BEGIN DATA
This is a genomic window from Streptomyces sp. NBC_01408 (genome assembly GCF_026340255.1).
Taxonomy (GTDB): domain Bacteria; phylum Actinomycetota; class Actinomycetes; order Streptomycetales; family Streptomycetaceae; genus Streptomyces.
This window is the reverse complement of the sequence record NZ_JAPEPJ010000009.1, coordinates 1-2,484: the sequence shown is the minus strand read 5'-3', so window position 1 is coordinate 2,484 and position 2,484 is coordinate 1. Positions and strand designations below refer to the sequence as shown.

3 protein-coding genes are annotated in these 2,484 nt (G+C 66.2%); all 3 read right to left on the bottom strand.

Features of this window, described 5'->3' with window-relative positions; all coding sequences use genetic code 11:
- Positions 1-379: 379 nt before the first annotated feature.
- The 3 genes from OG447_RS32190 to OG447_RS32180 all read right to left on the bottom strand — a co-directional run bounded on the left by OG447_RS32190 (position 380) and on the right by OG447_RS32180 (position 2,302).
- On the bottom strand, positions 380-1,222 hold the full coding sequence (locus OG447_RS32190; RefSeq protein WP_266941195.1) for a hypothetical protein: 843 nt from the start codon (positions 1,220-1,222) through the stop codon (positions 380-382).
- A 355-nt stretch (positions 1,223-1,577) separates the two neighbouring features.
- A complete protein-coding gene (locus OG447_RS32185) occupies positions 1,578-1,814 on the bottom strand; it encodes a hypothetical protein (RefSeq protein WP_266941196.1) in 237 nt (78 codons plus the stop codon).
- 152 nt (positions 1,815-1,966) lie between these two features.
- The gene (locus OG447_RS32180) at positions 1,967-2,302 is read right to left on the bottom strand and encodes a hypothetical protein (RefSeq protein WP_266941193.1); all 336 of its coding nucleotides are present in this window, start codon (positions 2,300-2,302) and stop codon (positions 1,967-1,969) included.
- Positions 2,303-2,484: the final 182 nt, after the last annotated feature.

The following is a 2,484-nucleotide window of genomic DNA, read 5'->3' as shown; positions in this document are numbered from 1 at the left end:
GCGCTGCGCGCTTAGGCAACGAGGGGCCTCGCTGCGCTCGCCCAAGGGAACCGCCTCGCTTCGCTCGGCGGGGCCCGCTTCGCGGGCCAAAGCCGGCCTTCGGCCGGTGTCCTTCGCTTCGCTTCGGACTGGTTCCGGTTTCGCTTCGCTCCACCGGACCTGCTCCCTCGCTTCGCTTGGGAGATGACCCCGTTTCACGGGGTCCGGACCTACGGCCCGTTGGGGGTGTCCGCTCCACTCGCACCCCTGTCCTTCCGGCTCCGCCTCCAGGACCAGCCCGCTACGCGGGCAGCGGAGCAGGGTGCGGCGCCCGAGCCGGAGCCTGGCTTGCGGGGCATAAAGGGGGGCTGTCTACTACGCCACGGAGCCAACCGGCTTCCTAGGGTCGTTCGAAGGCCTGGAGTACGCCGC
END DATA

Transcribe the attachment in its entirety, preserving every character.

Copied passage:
This is a genomic window from Streptomyces sp. NBC_01408 (genome assembly GCF_026340255.1).
Taxonomy (GTDB): domain Bacteria; phylum Actinomycetota; class Actinomycetes; order Streptomycetales; family Streptomycetaceae; genus Streptomyces.
This window is the reverse complement of the sequence record NZ_JAPEPJ010000009.1, coordinates 1-2,484: the sequence shown is the minus strand read 5'-3', so window position 1 is coordinate 2,484 and position 2,484 is coordinate 1. Positions and strand designations below refer to the sequence as shown.

3 protein-coding genes are annotated in these 2,484 nt (G+C 66.2%); all 3 read right to left on the bottom strand.

Features of this window, described 5'->3' with window-relative positions; all coding sequences use genetic code 11:
- Positions 1-379: 379 nt before the first annotated feature.
- The 3 genes from OG447_RS32190 to OG447_RS32180 all read right to left on the bottom strand — a co-directional run bounded on the left by OG447_RS32190 (position 380) and on the right by OG447_RS32180 (position 2,302).
- On the bottom strand, positions 380-1,222 hold the full coding sequence (locus OG447_RS32190; RefSeq protein WP_266941195.1) for a hypothetical protein: 843 nt from the start codon (positions 1,220-1,222) through the stop codon (positions 380-382).
- A 355-nt stretch (positions 1,223-1,577) separates the two neighbouring features.
- A complete protein-coding gene (locus OG447_RS32185) occupies positions 1,578-1,814 on the bottom strand; it encodes a hypothetical protein (RefSeq protein WP_266941196.1) in 237 nt (78 codons plus the stop codon).
- 152 nt (positions 1,815-1,966) lie between these two features.
- The gene (locus OG447_RS32180) at positions 1,967-2,302 is read right to left on the bottom strand and encodes a hypothetical protein (RefSeq protein WP_266941193.1); all 336 of its coding nucleotides are present in this window, start codon (positions 2,300-2,302) and stop codon (positions 1,967-1,969) included.
- Positions 2,303-2,484: the final 182 nt, after the last annotated feature.

The following is a 2,484-nucleotide window of genomic DNA, read 5'->3' as shown; positions in this document are numbered from 1 at the left end:
GCGCTGCGCGCTTAGGCAACGAGGGGCCTCGCTGCGCTCGCCCAAGGGAACCGCCTCGCTTCGCTCGGCGGGGCCCGCTTCGCGGGCCAAAGCCGGCCTTCGGCCGGTGTCCTTCGCTTCGCTTCGGACTGGTTCCGGTTTCGCTTCGCTCCACCGGACCTGCTCCCTCGCTTCGCTTGGGAGATGACCCCGTTTCACGGGGTCCGGACCTACGGCCCGTTGGGGGTGTCCGCTCCACTCGCACCCCTGTCCTTCCGGCTCCGCCTCCAGGACCAGCCCGCTACGCGGGCAGCGGAGCAGGGTGCGGCGCCCGAGCCGGAGCCTGGCTTGCGGGGCATAAAGGGGGGCTGTCTACTACGCCACGGAGCCAACCGGCTTCCTAGGGTCGTTCGAAGGCCTGGAGTACGCCGC